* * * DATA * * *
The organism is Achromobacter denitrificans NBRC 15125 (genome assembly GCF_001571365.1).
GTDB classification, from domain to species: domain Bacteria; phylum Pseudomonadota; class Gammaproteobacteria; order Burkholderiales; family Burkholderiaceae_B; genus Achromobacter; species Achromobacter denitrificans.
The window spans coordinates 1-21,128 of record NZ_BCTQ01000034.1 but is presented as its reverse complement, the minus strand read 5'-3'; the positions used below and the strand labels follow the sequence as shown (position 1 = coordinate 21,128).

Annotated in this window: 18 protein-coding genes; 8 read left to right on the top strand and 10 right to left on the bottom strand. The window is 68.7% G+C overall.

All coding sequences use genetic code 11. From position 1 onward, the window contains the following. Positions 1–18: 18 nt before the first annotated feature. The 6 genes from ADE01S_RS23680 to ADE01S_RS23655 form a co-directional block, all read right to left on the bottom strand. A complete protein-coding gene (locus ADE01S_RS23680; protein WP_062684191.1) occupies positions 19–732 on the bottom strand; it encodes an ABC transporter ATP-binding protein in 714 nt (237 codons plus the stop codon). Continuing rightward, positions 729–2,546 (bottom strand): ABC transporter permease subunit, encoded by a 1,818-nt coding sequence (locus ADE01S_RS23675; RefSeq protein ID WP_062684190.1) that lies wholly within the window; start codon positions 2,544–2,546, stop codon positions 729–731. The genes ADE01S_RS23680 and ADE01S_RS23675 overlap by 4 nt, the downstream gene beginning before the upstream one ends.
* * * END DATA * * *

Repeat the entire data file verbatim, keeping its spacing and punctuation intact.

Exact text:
The organism is Achromobacter denitrificans NBRC 15125 (genome assembly GCF_001571365.1).
GTDB classification, from domain to species: domain Bacteria; phylum Pseudomonadota; class Gammaproteobacteria; order Burkholderiales; family Burkholderiaceae_B; genus Achromobacter; species Achromobacter denitrificans.
The window spans coordinates 1-21,128 of record NZ_BCTQ01000034.1 but is presented as its reverse complement, the minus strand read 5'-3'; the positions used below and the strand labels follow the sequence as shown (position 1 = coordinate 21,128).

Annotated in this window: 18 protein-coding genes; 8 read left to right on the top strand and 10 right to left on the bottom strand. The window is 68.7% G+C overall.

All coding sequences use genetic code 11. From position 1 onward, the window contains the following. Positions 1–18: 18 nt before the first annotated feature. The 6 genes from ADE01S_RS23680 to ADE01S_RS23655 form a co-directional block, all read right to left on the bottom strand. A complete protein-coding gene (locus ADE01S_RS23680; protein WP_062684191.1) occupies positions 19–732 on the bottom strand; it encodes an ABC transporter ATP-binding protein in 714 nt (237 codons plus the stop codon). Continuing rightward, positions 729–2,546 (bottom strand): ABC transporter permease subunit, encoded by a 1,818-nt coding sequence (locus ADE01S_RS23675; RefSeq protein ID WP_062684190.1) that lies wholly within the window; start codon positions 2,544–2,546, stop codon positions 729–731. The genes ADE01S_RS23680 and ADE01S_RS23675 overlap by 4 nt, the downstream gene beginning before the upstream one ends.